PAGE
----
Although they are looking at a “factory model” for some level of automation around the migration, Saeed believes that this is an opportunity to re-engineer the processes rather than just rewriting the same (broken) process on a new platform. They want to have smaller, distributed groups for developing and delivering new applications, which means that they need to have the right governance and standards in place to support a distributed model. He sees the need for early pilots and successes to allow everyone to see how this can work, and learn how to make it successful. A strong diverse team of business leaders is also a plus, since there will be some degree of pain in the business units as the migration happens.

That’s it for the morning of Day 2, they must have read my comments yesterday and actually made sure that we finished on time so that we get our 15 minute lunch break. 🙂 I’ll be back for the afternoon to finish off CamundaCon Live 2020.





CamundaCon Live 2020 – Day 1: Optimize, RPA, and how 24 Hour Fitness executes 5B process nodes per month

We continued the first day of CamundaCon Live (virtual) 2020 with Felix Mueller, senior product manager, presenting on how to use Camunda Optimize for driving continuous improvement in processes. I attended the Optimze 3.0 release webinar a couple of weeks ago, and saw some of the new things that they’re doing with monitoring and optimization of event-based processes — this allows processes that are not part of Camunda to be included in Optimize. The CamundaCon session started with a broader view of Optimize functionality, showing how it collects information then can be used for root cause analysis of process bottlenecks as well as displaying realtime metrics. They have some good case studies for Optimize, including insurance provider Visana Group.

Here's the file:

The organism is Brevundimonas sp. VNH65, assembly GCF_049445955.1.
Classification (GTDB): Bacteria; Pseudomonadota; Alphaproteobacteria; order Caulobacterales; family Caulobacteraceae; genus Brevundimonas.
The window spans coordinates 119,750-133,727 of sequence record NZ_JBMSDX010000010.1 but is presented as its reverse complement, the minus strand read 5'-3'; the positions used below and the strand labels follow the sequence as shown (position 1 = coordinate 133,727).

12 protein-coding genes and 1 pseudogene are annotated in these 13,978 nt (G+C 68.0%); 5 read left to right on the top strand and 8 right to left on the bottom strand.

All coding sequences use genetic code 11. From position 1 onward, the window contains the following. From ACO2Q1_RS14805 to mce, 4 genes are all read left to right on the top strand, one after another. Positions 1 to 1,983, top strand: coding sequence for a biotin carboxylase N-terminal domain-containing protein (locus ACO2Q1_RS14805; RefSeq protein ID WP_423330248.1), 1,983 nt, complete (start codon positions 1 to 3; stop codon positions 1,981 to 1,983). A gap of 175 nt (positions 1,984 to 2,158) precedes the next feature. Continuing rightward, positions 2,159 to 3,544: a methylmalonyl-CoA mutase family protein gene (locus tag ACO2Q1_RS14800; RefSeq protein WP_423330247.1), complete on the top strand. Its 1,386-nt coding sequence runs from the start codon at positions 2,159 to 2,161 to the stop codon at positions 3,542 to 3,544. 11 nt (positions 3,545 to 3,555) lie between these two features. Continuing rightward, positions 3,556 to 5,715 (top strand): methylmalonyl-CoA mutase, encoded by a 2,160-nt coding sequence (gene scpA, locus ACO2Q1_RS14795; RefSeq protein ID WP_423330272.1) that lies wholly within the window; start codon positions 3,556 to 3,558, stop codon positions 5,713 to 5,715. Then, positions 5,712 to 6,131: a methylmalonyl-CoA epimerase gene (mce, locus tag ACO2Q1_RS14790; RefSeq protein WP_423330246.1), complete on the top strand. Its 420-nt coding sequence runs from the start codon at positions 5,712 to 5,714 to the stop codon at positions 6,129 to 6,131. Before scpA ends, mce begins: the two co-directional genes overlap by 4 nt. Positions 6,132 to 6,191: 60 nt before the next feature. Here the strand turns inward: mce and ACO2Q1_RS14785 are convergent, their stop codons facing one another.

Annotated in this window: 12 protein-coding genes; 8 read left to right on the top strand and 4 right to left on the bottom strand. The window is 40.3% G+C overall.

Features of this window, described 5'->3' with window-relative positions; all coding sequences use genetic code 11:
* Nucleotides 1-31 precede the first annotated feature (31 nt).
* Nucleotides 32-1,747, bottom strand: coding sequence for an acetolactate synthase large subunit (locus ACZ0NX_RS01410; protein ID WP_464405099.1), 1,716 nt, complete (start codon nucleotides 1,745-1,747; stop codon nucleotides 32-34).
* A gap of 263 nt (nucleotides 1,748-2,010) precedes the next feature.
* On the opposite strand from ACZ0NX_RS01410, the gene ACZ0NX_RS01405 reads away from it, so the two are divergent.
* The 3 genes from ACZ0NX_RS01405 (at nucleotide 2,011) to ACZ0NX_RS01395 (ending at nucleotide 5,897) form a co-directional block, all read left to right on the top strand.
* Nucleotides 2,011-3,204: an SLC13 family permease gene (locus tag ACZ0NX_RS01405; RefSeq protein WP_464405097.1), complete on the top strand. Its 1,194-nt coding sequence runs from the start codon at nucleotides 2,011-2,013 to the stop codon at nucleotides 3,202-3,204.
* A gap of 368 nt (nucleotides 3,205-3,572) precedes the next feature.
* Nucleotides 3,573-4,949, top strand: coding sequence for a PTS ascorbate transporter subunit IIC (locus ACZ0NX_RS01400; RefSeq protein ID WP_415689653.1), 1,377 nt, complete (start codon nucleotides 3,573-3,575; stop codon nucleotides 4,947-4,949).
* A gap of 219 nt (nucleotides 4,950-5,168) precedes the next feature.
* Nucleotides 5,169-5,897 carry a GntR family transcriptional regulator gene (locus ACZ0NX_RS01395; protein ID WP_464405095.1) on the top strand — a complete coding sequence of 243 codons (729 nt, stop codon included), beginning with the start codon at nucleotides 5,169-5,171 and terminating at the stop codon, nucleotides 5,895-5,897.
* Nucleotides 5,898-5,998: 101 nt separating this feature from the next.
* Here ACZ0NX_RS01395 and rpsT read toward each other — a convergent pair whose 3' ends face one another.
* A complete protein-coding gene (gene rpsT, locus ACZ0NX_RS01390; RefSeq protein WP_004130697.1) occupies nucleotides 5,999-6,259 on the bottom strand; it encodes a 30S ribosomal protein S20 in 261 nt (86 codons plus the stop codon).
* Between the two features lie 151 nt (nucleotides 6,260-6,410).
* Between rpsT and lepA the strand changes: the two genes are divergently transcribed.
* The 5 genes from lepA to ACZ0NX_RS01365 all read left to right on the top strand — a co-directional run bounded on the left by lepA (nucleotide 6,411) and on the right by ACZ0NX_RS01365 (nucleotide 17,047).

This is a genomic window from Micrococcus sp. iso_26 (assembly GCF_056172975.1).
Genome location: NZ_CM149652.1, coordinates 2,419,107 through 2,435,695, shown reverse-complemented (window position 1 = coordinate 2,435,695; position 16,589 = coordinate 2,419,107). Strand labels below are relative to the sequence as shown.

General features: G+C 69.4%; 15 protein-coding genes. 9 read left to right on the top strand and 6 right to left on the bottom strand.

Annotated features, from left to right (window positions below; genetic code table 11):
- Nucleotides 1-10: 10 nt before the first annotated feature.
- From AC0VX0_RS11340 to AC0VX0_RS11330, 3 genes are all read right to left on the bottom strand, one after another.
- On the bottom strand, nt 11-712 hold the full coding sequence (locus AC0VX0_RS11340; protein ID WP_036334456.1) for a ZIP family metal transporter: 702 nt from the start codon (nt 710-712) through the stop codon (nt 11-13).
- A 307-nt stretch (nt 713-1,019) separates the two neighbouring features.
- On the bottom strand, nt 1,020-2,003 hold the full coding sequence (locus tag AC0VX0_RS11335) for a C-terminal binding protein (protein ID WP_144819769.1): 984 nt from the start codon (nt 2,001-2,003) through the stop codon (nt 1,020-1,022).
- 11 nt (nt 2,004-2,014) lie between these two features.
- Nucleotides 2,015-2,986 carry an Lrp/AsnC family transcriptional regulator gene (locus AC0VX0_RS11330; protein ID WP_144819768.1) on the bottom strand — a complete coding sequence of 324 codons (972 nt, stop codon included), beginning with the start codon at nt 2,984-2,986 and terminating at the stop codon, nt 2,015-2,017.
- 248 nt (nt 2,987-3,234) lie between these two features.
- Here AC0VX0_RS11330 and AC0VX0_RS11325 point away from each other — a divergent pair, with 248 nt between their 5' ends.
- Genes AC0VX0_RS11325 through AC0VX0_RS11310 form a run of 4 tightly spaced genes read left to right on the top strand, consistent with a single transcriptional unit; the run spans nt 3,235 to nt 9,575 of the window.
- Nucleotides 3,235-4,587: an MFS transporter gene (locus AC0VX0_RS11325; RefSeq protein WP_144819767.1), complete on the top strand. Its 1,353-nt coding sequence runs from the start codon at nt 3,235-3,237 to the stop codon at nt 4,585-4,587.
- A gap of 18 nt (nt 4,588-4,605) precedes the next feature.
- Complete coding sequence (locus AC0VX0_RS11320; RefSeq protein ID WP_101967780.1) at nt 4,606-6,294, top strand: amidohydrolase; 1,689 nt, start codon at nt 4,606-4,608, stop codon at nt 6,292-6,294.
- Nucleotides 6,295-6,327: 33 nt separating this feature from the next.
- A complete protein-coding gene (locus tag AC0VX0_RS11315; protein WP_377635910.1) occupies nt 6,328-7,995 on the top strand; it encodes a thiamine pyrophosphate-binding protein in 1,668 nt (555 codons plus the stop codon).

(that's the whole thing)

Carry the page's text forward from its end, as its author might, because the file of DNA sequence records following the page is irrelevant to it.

He then moved to show the event-based process monitoring, and how Optimize can ingest and aggregate information from any external system with a connector, such as RabbitMQ (which they have built). His demo showed a customer onboarding process that could be triggered either by an online form that would be a direct Camunda process instantiation, or via a mailed-in form that was scanned into another system that emitted an event that would trigger the process.

It was very obvious that this was a live presentation, because Mueller was scrambling against the clock since the previous session went a bit long, having to speed through his demo and take a couple of shortcuts. Although you might think of this as a logistical “bug”, I maintain that it’s an interactivity “feature”, and made the experience much closer to an in-person conference than a set of pre-recorded presentations that were just queued up in sequence.

This was followed by a presentation by Kris Barczynski of Nokia Bell Labs about a really interesting use case: they are using Camunda to guide visiting groups on tours through the Nokia Campus customer experience spaces, and interact with devices including the guests’ wearables, drones and robots. Visitors are welcomed and guided by a robot, and they can interact with voice-controlled drones; Camunda is orchestrating the processes behind the scenes. He talked about some of their design decisions, such as using Camunda JavaScript workers to call external services, and building a custom Android app. Really interesting combination of physical and virtual processes.